Mass-produced living spaces in suburbia, the districts of serially constructed and affordable small houses established in the neighbourhoods of cities, have been an object of interest for artists and photographers at least since Ed Ruscha’s photo books like Every Building on the Sunset Strip (1966) and Parking Lots (1967), as well as Dan Graham’s Homes for America project (1966) for Arts Magazine. Indeed, Kuimet has borrowed his photo technique from the movement of New Topographics in the 1970s American photography (let us mention Stephen Shore’s series Uncommon Places (1973–1978) as an example), which sought to visualise man-altered landscapes.(2) Artists like Graham concentrated on the analysis of Fordist production principles and techniques that were transferred into living space, where they impeccably synchronised with the aesthetic preferences of the era. At the same time, suburbs with their lack of individualism and usually only a loose connection to the surrounding environment were of interest from a sociological and cultural perspective as well, raising questions about the role of architecture in the society and everyday culture, as well as the connections between ideology and the organising principles of architecture. Kuimet too seems to be less interested in the aspects of serial production and housing types than the altered landscape which reflects changes in culture and lifestyle as well as ideologies behind these.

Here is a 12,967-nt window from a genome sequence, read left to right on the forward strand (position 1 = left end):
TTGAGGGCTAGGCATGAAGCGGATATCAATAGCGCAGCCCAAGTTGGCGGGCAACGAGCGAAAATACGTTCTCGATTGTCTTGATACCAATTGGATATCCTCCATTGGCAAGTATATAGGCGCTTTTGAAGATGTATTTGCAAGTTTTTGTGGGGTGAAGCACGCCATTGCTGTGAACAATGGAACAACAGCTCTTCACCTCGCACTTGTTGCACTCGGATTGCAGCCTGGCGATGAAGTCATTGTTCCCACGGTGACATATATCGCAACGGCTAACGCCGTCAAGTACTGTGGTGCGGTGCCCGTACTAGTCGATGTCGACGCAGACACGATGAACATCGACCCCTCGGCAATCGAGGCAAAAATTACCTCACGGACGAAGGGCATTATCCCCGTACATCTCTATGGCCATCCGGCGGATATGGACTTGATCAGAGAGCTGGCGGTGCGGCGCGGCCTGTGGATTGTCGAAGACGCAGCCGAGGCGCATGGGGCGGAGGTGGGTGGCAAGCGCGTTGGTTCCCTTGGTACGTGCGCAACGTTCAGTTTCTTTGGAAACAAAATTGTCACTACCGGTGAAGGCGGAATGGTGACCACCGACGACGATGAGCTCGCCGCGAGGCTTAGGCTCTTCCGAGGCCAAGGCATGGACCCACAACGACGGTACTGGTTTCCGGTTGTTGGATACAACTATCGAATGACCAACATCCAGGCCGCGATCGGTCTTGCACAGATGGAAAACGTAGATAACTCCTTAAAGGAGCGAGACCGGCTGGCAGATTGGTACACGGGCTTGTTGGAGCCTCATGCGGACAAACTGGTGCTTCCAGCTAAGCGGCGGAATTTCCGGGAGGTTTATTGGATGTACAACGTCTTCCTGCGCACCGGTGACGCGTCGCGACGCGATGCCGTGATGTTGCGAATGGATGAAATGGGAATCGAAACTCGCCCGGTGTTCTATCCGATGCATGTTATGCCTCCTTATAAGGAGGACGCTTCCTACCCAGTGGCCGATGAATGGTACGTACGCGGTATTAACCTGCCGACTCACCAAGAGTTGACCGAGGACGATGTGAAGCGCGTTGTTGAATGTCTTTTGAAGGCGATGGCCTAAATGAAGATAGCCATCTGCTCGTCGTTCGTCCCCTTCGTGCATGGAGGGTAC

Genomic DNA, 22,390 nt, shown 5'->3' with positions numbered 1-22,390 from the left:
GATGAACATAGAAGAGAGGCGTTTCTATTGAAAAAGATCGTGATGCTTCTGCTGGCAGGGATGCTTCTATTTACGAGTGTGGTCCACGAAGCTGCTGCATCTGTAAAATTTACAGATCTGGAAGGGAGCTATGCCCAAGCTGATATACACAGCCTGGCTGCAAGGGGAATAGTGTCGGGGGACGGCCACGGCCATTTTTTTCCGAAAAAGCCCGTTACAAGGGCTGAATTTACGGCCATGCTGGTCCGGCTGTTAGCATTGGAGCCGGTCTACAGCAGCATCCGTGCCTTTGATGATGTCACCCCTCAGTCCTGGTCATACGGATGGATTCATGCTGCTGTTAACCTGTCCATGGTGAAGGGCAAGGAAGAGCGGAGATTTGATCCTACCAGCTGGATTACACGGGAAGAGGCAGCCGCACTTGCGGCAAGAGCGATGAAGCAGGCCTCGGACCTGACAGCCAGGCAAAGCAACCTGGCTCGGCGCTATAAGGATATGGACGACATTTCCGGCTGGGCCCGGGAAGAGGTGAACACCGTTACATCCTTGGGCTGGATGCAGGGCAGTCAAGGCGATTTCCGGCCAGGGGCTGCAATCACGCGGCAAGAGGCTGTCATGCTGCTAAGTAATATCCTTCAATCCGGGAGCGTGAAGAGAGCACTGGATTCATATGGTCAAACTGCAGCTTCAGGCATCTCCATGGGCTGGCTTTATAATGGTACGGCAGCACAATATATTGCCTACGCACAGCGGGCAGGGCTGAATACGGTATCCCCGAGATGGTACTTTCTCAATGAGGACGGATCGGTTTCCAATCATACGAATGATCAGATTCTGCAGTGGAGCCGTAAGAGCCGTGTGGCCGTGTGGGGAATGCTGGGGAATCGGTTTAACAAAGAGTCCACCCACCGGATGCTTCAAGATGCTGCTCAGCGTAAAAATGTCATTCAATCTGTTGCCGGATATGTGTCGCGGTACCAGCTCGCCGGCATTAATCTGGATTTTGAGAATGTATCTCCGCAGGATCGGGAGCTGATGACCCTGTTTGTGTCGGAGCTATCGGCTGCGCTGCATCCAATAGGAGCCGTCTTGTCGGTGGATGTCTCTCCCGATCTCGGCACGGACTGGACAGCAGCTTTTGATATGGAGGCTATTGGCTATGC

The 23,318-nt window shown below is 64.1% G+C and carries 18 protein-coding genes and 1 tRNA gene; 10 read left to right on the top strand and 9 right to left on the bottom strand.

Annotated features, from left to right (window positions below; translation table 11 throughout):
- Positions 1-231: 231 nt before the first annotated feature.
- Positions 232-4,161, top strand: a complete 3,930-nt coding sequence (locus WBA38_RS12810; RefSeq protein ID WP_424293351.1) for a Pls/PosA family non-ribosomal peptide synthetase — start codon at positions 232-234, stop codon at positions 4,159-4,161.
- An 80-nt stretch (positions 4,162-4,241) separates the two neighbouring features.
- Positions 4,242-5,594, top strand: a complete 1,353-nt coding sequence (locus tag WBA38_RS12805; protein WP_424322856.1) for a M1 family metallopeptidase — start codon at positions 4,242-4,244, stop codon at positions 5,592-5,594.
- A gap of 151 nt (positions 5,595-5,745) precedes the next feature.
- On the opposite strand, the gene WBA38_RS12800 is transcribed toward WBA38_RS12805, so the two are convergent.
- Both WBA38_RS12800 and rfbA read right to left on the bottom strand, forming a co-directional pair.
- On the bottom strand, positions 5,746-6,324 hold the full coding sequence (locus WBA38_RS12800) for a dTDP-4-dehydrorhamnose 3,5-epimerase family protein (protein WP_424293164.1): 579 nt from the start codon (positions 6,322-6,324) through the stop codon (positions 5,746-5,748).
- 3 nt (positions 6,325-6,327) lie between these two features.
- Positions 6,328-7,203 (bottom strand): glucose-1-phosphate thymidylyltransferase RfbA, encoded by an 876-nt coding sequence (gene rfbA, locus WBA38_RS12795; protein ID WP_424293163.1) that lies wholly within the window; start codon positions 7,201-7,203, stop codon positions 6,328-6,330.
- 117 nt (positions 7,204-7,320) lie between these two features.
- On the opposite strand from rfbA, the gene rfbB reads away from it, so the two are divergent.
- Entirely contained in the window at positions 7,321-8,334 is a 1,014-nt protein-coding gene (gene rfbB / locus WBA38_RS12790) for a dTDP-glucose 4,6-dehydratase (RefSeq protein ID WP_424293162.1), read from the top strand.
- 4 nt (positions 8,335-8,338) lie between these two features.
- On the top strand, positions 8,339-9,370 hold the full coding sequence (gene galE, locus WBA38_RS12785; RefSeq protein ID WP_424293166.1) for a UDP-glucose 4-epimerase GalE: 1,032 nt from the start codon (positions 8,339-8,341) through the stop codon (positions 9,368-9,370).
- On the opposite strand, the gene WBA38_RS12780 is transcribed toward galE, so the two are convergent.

Photographs by Kuimet, but most importantly his interest in people’s everyday living environment, could be indirectly associated with a group of Tallinn architects and artists in the 1970s who turned toward the (post-)industrial landscape and the trivial environment as a consequence of man’s construction activity (the Tallinn slum, for instance).

At home in only five minutes from the city border!

The birth of suburbs is associated with the redefinition of
the way of life and lifestyle in post-war America and Western Europe, the ideas Estonia adopted in the 1990s after regaining independence. This model of life, based on the traditional idea of a nuclear family (3) and made possible thanks to technology (cars as means of transportation and television (and these days, of course, the Internet) as a source of information), became from one possible way of living a self-evident ‘normality’.